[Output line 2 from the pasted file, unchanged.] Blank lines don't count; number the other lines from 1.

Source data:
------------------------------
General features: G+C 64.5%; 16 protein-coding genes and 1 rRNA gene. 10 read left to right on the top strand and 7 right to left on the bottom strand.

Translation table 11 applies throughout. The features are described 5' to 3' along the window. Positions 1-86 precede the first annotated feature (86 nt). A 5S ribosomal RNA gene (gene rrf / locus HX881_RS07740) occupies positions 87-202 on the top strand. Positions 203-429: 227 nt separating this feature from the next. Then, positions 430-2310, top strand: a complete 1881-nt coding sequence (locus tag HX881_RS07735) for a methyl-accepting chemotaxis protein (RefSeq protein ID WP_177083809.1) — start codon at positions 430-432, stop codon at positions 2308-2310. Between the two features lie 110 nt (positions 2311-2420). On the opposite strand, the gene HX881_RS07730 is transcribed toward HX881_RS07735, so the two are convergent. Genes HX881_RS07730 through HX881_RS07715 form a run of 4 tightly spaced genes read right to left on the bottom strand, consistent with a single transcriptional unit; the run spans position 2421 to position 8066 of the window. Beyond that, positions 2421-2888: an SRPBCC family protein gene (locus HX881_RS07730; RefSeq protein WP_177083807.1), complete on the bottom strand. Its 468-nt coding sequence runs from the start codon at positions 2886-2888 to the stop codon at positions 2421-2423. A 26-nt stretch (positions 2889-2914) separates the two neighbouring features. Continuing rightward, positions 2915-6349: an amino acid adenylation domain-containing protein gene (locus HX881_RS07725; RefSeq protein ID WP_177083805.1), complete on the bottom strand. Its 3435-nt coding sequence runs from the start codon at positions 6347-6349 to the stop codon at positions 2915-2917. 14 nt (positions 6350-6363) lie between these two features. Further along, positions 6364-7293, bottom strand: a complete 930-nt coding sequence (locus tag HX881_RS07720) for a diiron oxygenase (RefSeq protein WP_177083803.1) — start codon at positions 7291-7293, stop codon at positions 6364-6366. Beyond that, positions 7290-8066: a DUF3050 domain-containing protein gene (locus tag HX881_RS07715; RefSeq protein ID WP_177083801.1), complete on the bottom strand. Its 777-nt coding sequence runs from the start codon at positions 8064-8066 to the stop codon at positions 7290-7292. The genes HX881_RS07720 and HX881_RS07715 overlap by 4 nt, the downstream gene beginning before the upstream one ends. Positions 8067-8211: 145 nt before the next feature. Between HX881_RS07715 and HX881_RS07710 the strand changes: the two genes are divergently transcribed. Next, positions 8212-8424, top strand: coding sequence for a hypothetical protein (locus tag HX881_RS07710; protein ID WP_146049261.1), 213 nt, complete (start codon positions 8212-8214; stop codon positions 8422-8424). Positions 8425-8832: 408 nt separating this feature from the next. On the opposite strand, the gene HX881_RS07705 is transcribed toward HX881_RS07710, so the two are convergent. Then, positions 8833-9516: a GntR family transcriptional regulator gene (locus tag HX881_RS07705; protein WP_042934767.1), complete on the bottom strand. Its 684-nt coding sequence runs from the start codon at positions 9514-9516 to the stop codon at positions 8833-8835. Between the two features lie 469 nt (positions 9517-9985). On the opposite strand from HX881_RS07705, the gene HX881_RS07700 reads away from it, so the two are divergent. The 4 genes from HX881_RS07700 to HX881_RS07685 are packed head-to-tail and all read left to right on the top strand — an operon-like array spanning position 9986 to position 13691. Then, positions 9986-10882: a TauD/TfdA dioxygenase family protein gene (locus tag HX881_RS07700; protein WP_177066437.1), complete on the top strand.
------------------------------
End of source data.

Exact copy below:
Translation table 11 applies throughout. The features are described 5' to 3' along the window. Positions 1-86 precede the first annotated feature (86 nt). A 5S ribosomal RNA gene (gene rrf / locus HX881_RS07740) occupies positions 87-202 on the top strand. Positions 203-429: 227 nt separating this feature from the next. Then, positions 430-2310, top strand: a complete 1881-nt coding sequence (locus tag HX881_RS07735) for a methyl-accepting chemotaxis protein (RefSeq protein ID WP_177083809.1) — start codon at positions 430-432, stop codon at positions 2308-2310. Between the two features lie 110 nt (positions 2311-2420). On the opposite strand, the gene HX881_RS07730 is transcribed toward HX881_RS07735, so the two are convergent. Genes HX881_RS07730 through HX881_RS07715 form a run of 4 tightly spaced genes read right to left on the bottom strand, consistent with a single transcriptional unit; the run spans position 2421 to position 8066 of the window. Beyond that, positions 2421-2888: an SRPBCC family protein gene (locus HX881_RS07730; RefSeq protein WP_177083807.1), complete on the bottom strand. Its 468-nt coding sequence runs from the start codon at positions 2886-2888 to the stop codon at positions 2421-2423. A 26-nt stretch (positions 2889-2914) separates the two neighbouring features. Continuing rightward, positions 2915-6349: an amino acid adenylation domain-containing protein gene (locus HX881_RS07725; RefSeq protein ID WP_177083805.1), complete on the bottom strand. Its 3435-nt coding sequence runs from the start codon at positions 6347-6349 to the stop codon at positions 2915-2917. 14 nt (positions 6350-6363) lie between these two features. Further along, positions 6364-7293, bottom strand: a complete 930-nt coding sequence (locus tag HX881_RS07720) for a diiron oxygenase (RefSeq protein WP_177083803.1) — start codon at positions 7291-7293, stop codon at positions 6364-6366. Beyond that, positions 7290-8066: a DUF3050 domain-containing protein gene (locus tag HX881_RS07715; RefSeq protein ID WP_177083801.1), complete on the bottom strand. Its 777-nt coding sequence runs from the start codon at positions 8064-8066 to the stop codon at positions 7290-7292. The genes HX881_RS07720 and HX881_RS07715 overlap by 4 nt, the downstream gene beginning before the upstream one ends. Positions 8067-8211: 145 nt before the next feature. Between HX881_RS07715 and HX881_RS07710 the strand changes: the two genes are divergently transcribed. Next, positions 8212-8424, top strand: coding sequence for a hypothetical protein (locus tag HX881_RS07710; protein ID WP_146049261.1), 213 nt, complete (start codon positions 8212-8214; stop codon positions 8422-8424). Positions 8425-8832: 408 nt separating this feature from the next. On the opposite strand, the gene HX881_RS07705 is transcribed toward HX881_RS07710, so the two are convergent. Then, positions 8833-9516: a GntR family transcriptional regulator gene (locus tag HX881_RS07705; protein WP_042934767.1), complete on the bottom strand. Its 684-nt coding sequence runs from the start codon at positions 9514-9516 to the stop codon at positions 8833-8835. Between the two features lie 469 nt (positions 9517-9985). On the opposite strand from HX881_RS07705, the gene HX881_RS07700 reads away from it, so the two are divergent. The 4 genes from HX881_RS07700 to HX881_RS07685 are packed head-to-tail and all read left to right on the top strand — an operon-like array spanning position 9986 to position 13691. Then, positions 9986-10882: a TauD/TfdA dioxygenase family protein gene (locus tag HX881_RS07700; protein WP_177066437.1), complete on the top strand.